For Active Guard Reserve soldier Capt. Daniel Lopez-Guerrero, a student in the Captains Career Course for the logistics branch, that means reflecting on his past -- and that of his Honduran wife, Jenny Lopez-Guerrero.

Daniel said that when his parents were very young they came to Miami from Cuba at the beginning of the Cuban exodus. He said they have been U.S. citizens for the past 40 years, living in Miami, where he grew up.

Service to America

“My father came to the United States when he was eight years old because his parents understood the outcomes that were going to happen after Fidel Castro came into power,” he said. “My role model, my father, always made it a point to show us -- even though he didn’t serve in the military -- he always made it a point to teach us that the freedom and rights we have and the society we live in wasn’t given to us free. It’s been paid for in blood. It’s been built on the sacrifice of many generations that came before us.”

He said that sense of patriotism led him to wear the uniforms of a Boy Scout, Eagle Scout, Civil Air Patrol cadet, and later, soldier.

“I’ve always enjoyed the structure of having a uniform and everything that came with it,” Daniel said.

Daniel’s wife said she is also proud of both her heritage and of being an American.

“I was born in Honduras and came to live in Miami when I was 13 years old,” Jenny said. “It’s been a great experience to continue to have my culture and my roots around while I had the opportunity to become an American citizen. Now, I couldn’t be prouder to be an Army wife.”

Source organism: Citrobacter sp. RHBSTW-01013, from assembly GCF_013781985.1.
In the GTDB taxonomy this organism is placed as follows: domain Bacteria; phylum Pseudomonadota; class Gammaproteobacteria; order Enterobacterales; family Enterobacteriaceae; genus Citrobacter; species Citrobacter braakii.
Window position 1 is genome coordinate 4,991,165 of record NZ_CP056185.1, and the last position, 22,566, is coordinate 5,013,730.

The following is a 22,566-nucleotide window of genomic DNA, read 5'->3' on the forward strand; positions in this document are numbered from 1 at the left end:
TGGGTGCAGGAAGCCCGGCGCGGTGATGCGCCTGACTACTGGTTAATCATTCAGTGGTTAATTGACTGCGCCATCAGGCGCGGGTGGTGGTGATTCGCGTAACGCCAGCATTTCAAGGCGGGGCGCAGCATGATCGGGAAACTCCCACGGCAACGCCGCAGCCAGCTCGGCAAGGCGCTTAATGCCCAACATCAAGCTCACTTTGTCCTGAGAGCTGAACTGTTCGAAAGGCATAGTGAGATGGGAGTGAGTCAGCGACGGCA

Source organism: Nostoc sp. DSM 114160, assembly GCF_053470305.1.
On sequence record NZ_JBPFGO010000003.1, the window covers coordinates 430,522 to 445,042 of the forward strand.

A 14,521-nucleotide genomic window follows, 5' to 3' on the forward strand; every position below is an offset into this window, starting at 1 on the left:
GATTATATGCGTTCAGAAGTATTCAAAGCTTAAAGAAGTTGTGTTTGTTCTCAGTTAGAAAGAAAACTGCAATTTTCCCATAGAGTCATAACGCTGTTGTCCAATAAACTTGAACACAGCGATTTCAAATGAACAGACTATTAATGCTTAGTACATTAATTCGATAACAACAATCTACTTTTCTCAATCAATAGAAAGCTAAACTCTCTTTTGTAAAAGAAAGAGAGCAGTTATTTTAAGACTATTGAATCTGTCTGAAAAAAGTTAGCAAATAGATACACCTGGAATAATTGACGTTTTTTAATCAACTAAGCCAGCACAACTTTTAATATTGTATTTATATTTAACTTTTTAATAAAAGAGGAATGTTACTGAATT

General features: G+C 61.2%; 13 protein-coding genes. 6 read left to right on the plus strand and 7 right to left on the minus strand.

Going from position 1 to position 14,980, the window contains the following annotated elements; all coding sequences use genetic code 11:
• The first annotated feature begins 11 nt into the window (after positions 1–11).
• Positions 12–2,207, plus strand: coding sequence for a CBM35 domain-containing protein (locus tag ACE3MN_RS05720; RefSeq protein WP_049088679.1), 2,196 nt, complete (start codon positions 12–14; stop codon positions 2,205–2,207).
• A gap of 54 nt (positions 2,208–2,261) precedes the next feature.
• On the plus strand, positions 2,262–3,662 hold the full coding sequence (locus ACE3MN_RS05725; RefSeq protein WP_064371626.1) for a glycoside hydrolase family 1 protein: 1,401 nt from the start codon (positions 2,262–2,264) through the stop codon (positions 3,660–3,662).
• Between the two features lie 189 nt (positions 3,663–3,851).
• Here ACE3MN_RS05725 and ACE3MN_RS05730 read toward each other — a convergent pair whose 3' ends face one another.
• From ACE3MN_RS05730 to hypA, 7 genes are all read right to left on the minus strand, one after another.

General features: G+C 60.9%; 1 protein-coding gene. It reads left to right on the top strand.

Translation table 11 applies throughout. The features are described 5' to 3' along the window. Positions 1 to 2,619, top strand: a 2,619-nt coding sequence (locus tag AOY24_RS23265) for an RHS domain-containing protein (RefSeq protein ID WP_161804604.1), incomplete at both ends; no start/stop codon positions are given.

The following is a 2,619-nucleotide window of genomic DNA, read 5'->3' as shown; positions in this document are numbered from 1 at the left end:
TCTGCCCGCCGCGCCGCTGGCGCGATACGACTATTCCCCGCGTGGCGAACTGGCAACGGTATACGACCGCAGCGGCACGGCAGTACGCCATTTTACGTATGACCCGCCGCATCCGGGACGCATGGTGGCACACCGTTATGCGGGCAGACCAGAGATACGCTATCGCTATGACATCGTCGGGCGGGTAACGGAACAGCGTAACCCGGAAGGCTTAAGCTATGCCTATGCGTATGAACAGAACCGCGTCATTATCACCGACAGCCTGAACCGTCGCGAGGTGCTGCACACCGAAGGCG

Jenny’s brother, Army Sgt. 1st Class Jorge Medina, is a Kiowa helicopter crew chief.

“I’m very proud he joined the military,” she said.

Keeping Heritage Strong

The Lopez-Guerreros said they are proud they raised their three children to respect their Hispanic heritage and to speak and write in fluent Spanish.

“I consider myself an American through and through, but I also believe it’s important to understand where you come from,” Daniel said.

Jenny said she is also proud of their children for more than their grasp of the language, which they still speak today.

“I’m also very proud that although our three children were born here, they’re very much into soccer, our national sport in Honduras,” Jenny said. “In Cuba, they don’t play soccer. Their national sport is baseball ... I was very proud of my middle daughter when she played soccer in Savannah when we were stationed at Fort Stewart.